Note further that the bounds, while evidently correct, are useless for small \(\omega \ge 0\). In that instance we need a different approach, which is described in Sect. 3.
2.2 Jacobi versus Clenshaw–Curtis
For fixed s and \(\nu \), bound (2.3) depends on the choice of the inner points \(c_k\), \(k=1,\ldots ,\nu \). In particular, we have singled out in Sect. 1 two choices: EFJ, whereby the \(c_k\)s are the zeros of the Jacobi polynomial \(\mathrm {P}_\nu ^{(s,s)}\), a choice that maximised the conventional order of the (nonoscillatory) quadrature for \(\omega =0\) [11], and EFCC, with \(c_k=\cos (k\pi /(\nu +1))\) (incidentally, these are also zeros of a Jacobi polynomial, \(\mathrm {P}_\nu ^{(\frac{1}{2},\frac{1}{2})}\)). The advantage of EFCC is that they are uniformly bounded [5].^{1}
Proposition 2
The function \(\rho _s^{[\nu ]}\) increases strictly monotonically for \(s>-1/2\) and \(\nu \ge 2\), while \(\rho _s^0,\rho _s^1\equiv 1\).
Proof
Insofar as the value of \(r(-1)\), the other ingredient we need for upper bound (2.3), is concerned, \(\mathrm {P}_\nu ^{(\alpha ,\beta )}(-1)=(-1)^\nu \mathrm {P}_\nu ^{(\beta ,\alpha )}(1)=(-1)^{\nu }(1+\beta )_\nu /\nu !\) [17, p. 257] implies that \(|r(-1)|=|r(1)|\).
Theorem 3
Given s and \(\nu \), upper bound (2.3) is always smaller for EFCC than for EFJ.
Proof
An immediate consequence of Proposition 1. \(\square \)
3 Small \(\omega \ge 0\)
The complication for \(\omega =0\) is that EFJ and EFCC are of different polynomial order: while EFJ is exact for all \(f\in \mathbb {P}_{2s+2\nu -1}\) (where \(\mathbb {P}_n\) is the set of nth-degree algebraic polynomials), EFCC is, on the face of it, exact just in \(\mathbb {P}_{2s+\nu -1}\). The latter, however, is not entirely true. Because of the symmetry of both the integral and of the quadrature formula, all odd polynomials are computed exactly: the integral is zero and so is quadrature. Therefore, while for even \(\nu \) the polynomial order of EFCC is \(2s+\nu -1\), once \(\nu \) is odd it increases to \(2s+\nu \). However, unless \(\nu =1\) (when a single Jacobi and Clenshaw–Curtis point coincides at the origin), EFJ has always higher order than EFCC.
Does it matter? According to [21], Clenshaw–Curtis is just as good as Gaussian quadrature and we can expect something similar to remain true in our setting. Except that [21] is concerned with convergence for large \(\nu \), while we are interested in relatively small (and fixed) values of \(\nu \). It is well known [2] that an order-p (i.e. exact for all \(f\in \mathbb {P}_{p-1}\)) quadrature method applied to the function f bears an error of \(cf^{(p)}(\xi )\), where \(c\ne 0\) is a constant, depending solely on the method (the error constant) and \(\xi \) is an intermediate point. Therefore, the error is bounded by \(c\Vert f^{(p)}\Vert _\infty \). The problem is that it does not allow for a comparison of EFJ and EFCC method with the same values of s and \(\nu \) which lead to the different derivative order, \(f^{(2s+2\nu )}\) for EFJ and \(f^{(2s+\nu )}\) for EFCC. Different derivatives, incompatible top bounds!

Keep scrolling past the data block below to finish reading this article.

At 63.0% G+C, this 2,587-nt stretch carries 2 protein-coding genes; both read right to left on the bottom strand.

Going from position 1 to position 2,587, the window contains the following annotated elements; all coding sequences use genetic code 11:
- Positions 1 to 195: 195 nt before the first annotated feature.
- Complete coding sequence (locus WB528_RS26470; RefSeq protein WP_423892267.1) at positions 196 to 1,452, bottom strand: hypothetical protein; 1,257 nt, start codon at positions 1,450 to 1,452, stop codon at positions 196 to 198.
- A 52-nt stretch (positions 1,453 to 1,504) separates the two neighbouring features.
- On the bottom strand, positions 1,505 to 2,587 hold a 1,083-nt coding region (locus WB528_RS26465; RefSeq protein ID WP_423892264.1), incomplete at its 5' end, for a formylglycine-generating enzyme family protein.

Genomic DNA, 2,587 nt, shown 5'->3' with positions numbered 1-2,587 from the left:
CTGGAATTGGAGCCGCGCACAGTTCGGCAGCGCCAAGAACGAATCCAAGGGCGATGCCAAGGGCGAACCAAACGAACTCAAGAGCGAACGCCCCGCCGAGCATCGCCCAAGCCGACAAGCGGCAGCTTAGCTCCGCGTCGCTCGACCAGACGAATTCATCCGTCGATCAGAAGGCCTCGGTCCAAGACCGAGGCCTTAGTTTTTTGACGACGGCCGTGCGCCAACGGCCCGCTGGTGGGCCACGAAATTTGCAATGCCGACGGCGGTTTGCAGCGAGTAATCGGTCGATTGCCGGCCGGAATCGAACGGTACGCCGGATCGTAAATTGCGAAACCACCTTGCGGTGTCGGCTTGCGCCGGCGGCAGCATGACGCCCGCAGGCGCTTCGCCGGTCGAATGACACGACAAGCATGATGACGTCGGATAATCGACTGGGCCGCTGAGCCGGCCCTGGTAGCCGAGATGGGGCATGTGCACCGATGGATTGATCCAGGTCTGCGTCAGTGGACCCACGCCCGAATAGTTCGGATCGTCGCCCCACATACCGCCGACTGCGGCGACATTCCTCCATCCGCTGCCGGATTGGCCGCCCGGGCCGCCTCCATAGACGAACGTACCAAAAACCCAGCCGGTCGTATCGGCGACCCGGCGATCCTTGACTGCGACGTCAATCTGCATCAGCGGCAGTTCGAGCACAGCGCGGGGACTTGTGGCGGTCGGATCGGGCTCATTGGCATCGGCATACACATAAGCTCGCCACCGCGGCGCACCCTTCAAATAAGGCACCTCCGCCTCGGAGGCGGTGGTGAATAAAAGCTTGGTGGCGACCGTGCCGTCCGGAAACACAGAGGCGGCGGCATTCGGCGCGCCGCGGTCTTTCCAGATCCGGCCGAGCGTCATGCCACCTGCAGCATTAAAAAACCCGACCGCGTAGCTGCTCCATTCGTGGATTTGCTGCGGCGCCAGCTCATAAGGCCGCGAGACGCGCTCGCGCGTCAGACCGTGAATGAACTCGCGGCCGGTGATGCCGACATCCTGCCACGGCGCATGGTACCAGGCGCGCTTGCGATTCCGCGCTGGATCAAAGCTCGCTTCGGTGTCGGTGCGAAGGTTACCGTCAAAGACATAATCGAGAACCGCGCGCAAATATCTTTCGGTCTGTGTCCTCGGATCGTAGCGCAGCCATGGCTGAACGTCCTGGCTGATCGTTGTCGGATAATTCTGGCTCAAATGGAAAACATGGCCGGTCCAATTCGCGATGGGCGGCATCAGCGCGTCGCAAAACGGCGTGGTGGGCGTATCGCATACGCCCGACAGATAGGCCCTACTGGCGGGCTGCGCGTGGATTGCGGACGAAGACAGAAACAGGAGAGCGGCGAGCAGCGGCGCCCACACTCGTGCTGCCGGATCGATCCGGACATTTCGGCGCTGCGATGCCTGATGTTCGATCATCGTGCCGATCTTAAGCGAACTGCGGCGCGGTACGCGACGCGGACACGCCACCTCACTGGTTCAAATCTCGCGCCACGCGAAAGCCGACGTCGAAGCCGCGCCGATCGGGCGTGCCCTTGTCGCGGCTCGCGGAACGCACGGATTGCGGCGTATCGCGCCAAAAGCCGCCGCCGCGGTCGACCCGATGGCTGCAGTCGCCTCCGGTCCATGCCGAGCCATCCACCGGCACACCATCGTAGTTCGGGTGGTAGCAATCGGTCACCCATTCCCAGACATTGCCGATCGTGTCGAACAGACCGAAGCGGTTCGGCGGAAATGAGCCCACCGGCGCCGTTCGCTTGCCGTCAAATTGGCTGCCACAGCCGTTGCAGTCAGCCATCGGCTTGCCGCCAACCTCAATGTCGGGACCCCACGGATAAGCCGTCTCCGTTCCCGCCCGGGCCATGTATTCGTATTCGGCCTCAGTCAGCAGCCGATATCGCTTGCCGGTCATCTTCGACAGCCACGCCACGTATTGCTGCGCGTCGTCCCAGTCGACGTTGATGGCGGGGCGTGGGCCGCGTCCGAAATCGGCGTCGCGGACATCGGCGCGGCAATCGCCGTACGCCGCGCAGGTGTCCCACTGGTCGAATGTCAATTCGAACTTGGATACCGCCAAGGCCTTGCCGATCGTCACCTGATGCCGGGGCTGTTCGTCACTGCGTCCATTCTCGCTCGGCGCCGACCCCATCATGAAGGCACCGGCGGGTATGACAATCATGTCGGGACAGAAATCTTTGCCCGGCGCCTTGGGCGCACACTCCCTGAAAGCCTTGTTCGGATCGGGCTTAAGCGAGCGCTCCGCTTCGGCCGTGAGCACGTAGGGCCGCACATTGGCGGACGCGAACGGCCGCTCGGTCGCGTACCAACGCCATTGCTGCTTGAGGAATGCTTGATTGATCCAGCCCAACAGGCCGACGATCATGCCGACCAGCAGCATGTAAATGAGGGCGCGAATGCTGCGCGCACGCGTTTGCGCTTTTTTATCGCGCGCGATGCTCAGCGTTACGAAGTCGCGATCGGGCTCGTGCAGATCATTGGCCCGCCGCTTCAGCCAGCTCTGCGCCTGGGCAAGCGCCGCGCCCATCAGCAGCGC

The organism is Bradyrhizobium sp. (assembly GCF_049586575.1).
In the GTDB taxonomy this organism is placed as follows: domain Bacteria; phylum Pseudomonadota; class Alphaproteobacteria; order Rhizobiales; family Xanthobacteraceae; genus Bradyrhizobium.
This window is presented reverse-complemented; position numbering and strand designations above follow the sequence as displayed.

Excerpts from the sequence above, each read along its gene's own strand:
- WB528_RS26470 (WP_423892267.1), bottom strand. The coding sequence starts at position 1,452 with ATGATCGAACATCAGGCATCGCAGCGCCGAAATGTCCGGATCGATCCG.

- 1.
We estimate the Peano kernel constant not for the order of each method but for the order of Clenshaw–Curtis. The outcome is an estimate which is compatible for both methods.
- 2.Instead of a classical PKT estimate, we use the work of Favati et al. [7]. Since the zeros of the polynomial on \([-1, 1]\) are symmetric, denote the nodes byIf \(\nu \) is odd, \(c_1 = 0\) and when it is even, \(c_1 > 0\). Thus, we have a symmetric Birkhoff–Hermite quadrature,$$\begin{aligned} -1< -c_{\left\lfloor \frac{\nu + 1}{2}\right\rfloor }< \cdots< -c_1< c_1< \cdots< c_{\left\lfloor \frac{\nu + 1}{2}\right\rfloor } < 1 = c_{\left\lfloor \frac{\nu + 1}{2}\right\rfloor + 1}. \end{aligned}$$where \(s_{\left\lfloor \frac{\nu +1}{2}\right\rfloor + 1} = s\), \(s_k = 1\) for \(k = 1, 2, \cdots , \left\lfloor \frac{\nu +1}{2}\right\rfloor \). If \(\nu \) is odd, \(b_{1,j}\) need be halved. Note that \(\mathcal {I}_0[f_{\mathrm {O}}]=\mathcal {Q}_0[f_{\mathrm {O}}]=0\) for every sufficiently smooth odd function \(f_{\mathrm {O}}\). This motivates a focus on the even part \(f_{\mathrm {E}}(x) = (f(x)+f(-x))/2\) of the functions f(x), whereby we can restrict ourselves to [0, 1],$$\begin{aligned} \mathcal {I}_0[f]=\int _{-1}^1 f(x)\hbox {d} x \approx \mathcal {Q}_0[f]=\sum _{k=1}^{\left\lfloor \frac{\nu +1}{2}\right\rfloor + 1} \sum _{j=0}^{s_k-1} b_{k,j} [f^{(j)}(c_k)+(-1)^j f^{(j)}(-c_k)], \end{aligned}$$where in our case \(b_{k, j} = 0\) for \(j \ge 1\) and \(k = 1, 2, \cdots , \left\lfloor \frac{\nu + 1}{2}\right\rfloor \). It is trivial that \(\mathcal {I}_1[f]=2\mathcal {I}_2[f]\).$$\begin{aligned} \mathcal {I}_1[f]=\int _0^1 f_{\mathrm {E}}(x)\hbox {d} x\approx \mathcal {Q}_1[f]=\sum _{k=1}^{\left\lfloor \frac{\nu +1}{2}\right\rfloor + 1} \sum _{j=0}^{s_k-1} b_{k,j} f_{\mathrm {E}}^{(j)}(c_k), \end{aligned}$$Suppose that the order of the method is \(p\ge 1\). It has been proved in [7] that, for \(\mathcal {I}_1\),for any \(d\in \{1,2,\ldots ,p-1\}\). Integrating \(2|K_d|\) in [0, 1] results in the \(\mathrm {L}_\infty \) PKT bound,$$\begin{aligned} K_d(\theta ) =\frac{(1-\theta )_+^{d+1}}{(d+1)!} - \frac{1}{d!} \sum _{k=1}^{\left\lfloor \frac{\nu + 1}{2}\right\rfloor } b_{k,0} (c_k-\theta )_+^{d} \end{aligned}$$(3.1)In our case we choose \(d=2s+\nu \) for odd \(\nu \) or \(d=2s+\nu -1\) for even \(\nu \), the order of the EFCC method.$$\begin{aligned} \left| \mathcal {I}_0[f]-\mathcal {Q}_0[f]\right| \le 2 \int _0^1 |K_d(\theta )|\hbox {d} \theta \Vert f_{\mathrm {E}}^{(d)}\Vert _\infty . \end{aligned}$$